This is one of the reasons aspirin is commonly prescribed as a preventive measure to people approaching middle age, the time of life when we expect to see cardiovascular disease arise. Aspirin works in two main ways to help stave off heart disease: it is a blood-thinner, meaning it makes your blood less likely to clot within your blood vessels and produce a heart attack. It is also an anti-inflammatory, and helps reduce the inflammation within your blood vessels that is contributing to your high blood pressure.
CBD can also accomplish this relaxation of blood vessels, as it’s also a potent anti-inflammatory that has been shown to relax blood vessels themselves (more on the biomechanics of that action in a moment!). CBD also reduces the cardiovascular response to different types of stress, which means it can help regulate your heart rate and decrease your risk of a sudden cardiac event.
A Brief Note on General Wellness
Before we begin talking about the science of how CBD helps improve cardiovascular health, we need to make a note: CBD is no different from other medications in that it won’t magically undo or negate poor lifestyle choices. Cardiovascular disease affects your whole body, so you’ll need to consider your whole body when treating it in order to be effective.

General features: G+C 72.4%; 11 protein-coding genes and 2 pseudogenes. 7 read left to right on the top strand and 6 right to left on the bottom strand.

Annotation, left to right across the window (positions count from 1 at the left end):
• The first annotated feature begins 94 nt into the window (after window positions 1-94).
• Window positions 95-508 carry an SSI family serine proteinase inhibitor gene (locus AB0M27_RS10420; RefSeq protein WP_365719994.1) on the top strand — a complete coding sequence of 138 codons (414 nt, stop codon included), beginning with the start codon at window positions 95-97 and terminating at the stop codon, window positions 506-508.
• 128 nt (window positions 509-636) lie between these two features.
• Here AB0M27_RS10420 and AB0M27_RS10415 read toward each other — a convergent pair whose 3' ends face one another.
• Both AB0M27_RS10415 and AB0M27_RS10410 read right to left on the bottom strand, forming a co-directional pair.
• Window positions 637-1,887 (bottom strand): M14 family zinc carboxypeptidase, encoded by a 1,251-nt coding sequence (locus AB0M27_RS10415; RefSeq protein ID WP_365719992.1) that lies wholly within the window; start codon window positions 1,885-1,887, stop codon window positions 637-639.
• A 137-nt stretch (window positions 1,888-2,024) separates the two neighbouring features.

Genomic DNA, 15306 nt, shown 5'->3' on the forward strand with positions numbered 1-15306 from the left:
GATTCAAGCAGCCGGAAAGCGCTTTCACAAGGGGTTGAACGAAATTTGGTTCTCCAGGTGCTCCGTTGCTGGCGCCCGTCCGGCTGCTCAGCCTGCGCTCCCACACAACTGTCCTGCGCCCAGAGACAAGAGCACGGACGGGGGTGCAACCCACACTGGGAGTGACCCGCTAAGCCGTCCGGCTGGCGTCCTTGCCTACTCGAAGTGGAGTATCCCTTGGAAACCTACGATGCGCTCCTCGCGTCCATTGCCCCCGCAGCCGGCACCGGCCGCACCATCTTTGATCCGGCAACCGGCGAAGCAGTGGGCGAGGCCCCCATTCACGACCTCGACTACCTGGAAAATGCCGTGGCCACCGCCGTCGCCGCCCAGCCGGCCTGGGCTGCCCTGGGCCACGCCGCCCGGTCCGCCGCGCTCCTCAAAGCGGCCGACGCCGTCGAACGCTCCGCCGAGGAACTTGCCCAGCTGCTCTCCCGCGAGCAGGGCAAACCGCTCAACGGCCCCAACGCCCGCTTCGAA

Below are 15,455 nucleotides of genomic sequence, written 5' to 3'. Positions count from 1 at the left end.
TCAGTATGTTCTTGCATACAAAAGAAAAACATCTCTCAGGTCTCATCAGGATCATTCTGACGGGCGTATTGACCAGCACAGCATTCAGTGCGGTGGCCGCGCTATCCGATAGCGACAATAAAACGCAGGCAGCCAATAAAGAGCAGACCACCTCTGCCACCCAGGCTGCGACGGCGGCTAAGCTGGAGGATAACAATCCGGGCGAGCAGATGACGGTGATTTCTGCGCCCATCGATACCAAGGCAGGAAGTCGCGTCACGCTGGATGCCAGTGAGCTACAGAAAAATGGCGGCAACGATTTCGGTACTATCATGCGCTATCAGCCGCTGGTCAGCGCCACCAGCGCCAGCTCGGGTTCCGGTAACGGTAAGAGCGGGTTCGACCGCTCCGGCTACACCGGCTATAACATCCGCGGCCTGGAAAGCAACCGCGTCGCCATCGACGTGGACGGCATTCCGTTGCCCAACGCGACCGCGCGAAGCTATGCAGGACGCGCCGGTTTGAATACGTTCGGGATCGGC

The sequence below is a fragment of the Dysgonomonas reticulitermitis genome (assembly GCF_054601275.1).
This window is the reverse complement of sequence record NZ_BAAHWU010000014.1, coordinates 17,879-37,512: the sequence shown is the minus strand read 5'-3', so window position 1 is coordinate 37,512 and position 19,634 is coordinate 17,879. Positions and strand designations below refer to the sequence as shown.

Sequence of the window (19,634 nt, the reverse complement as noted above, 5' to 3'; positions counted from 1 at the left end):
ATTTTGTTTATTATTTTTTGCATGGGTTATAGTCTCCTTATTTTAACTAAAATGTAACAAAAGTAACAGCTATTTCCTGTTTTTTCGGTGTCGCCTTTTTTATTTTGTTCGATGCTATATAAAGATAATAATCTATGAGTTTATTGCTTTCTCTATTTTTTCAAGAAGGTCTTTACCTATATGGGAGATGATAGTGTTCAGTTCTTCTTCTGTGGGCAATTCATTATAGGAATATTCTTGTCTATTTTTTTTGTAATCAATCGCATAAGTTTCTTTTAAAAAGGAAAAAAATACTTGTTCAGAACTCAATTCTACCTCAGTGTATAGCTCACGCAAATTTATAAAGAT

If you’re going to add CBD to your regimen, that’s wonderful! That said, if you’re looking to get the maximum effect from your dose, you’ll need to pair your CBD routine with healthier lifestyle choices. This doesn’t just mean quitting tobacco, reducing alcohol intake, and avoiding fried foods—like anything else in life, the more you put into your lifestyle changes, the more you’ll get out of them.
It’s a good idea to increase your physical activity—try making small changes like going for a morning walk or taking the stairs to your office instead of the elevator—as well as making responsible dietary choices. There is mounting evidence to support the theory that the standard American diet—high in sugar and carbohydrates, low in fat—is hard on your system and promotes systemic inflammation, so talk to your doctor about how to make changes to your diet that will support your heart health.
Diet is tricky because so much of the existing research is influenced by the sugar and wheat industries (who have a vested interest in downplaying the harm their products cause), so it’s important to do your research while paying close attention to who funded the studies you’re reading. We advise working with your doctor in conjunction with doing your own research, and don’t be afraid to seek a second opinion!
CBD and Cardiovascular Disease: The Science